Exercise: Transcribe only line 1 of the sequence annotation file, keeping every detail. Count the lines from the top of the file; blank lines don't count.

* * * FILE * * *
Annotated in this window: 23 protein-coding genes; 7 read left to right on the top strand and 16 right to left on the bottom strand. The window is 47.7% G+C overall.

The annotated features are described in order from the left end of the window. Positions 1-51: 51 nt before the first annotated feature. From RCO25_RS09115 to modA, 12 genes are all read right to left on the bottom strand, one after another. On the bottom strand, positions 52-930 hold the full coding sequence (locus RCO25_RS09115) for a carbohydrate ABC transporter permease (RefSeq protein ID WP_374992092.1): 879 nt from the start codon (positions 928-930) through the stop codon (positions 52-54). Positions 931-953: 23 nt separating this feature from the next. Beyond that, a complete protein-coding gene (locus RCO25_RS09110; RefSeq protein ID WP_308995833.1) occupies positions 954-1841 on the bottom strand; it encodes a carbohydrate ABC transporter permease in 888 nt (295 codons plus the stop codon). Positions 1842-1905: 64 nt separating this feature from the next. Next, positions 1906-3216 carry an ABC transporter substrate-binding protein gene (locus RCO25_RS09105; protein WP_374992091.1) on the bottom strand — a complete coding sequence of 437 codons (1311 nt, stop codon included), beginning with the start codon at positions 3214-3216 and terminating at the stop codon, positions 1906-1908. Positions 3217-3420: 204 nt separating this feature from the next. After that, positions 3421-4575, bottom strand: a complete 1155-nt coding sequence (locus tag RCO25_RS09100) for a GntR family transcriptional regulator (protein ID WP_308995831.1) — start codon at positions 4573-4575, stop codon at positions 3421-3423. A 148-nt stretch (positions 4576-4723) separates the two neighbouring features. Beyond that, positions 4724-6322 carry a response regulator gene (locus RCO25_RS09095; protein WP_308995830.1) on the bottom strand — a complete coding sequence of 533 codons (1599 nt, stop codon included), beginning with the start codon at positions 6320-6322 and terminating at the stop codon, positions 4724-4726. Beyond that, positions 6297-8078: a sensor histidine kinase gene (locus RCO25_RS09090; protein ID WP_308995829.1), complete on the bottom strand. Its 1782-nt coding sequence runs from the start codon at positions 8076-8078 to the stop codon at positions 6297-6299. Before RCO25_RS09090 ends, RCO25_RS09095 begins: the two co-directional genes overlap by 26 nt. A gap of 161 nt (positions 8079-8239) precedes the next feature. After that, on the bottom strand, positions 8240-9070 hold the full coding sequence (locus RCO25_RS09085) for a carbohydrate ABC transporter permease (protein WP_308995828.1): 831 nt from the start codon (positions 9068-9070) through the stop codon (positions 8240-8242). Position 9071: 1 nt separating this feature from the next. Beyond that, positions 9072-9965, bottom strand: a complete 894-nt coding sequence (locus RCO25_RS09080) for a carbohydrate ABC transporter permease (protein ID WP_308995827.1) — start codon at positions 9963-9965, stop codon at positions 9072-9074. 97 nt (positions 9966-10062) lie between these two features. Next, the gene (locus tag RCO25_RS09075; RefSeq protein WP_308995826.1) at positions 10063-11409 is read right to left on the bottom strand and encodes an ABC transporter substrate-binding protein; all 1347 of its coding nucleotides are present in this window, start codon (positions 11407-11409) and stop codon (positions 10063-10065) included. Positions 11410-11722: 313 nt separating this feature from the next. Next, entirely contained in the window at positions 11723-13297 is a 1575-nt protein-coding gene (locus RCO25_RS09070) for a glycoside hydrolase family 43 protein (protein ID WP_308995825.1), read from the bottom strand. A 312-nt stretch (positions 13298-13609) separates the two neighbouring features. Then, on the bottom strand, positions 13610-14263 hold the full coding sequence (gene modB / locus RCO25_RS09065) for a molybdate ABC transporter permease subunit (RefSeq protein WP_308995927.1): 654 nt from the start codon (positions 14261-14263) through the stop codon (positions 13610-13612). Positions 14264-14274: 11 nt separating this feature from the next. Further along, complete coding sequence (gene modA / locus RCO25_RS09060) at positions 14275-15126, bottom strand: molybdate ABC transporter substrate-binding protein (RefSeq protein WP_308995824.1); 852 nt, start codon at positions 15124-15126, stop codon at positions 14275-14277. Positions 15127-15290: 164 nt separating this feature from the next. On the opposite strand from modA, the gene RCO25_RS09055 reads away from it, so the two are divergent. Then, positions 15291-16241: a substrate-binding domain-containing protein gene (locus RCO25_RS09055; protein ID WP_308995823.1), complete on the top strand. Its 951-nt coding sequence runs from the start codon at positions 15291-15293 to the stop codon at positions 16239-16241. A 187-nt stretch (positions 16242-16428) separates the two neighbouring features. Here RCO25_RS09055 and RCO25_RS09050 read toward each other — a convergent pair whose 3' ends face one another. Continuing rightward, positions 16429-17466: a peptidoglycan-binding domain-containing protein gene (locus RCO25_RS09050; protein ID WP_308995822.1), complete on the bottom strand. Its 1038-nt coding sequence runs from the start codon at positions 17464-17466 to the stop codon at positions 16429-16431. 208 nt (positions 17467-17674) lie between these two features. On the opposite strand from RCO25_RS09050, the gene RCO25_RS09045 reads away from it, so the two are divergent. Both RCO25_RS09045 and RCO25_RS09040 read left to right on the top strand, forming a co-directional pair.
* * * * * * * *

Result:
Annotated in this window: 23 protein-coding genes; 7 read left to right on the top strand and 16 right to left on the bottom strand. The window is 47.7% G+C overall.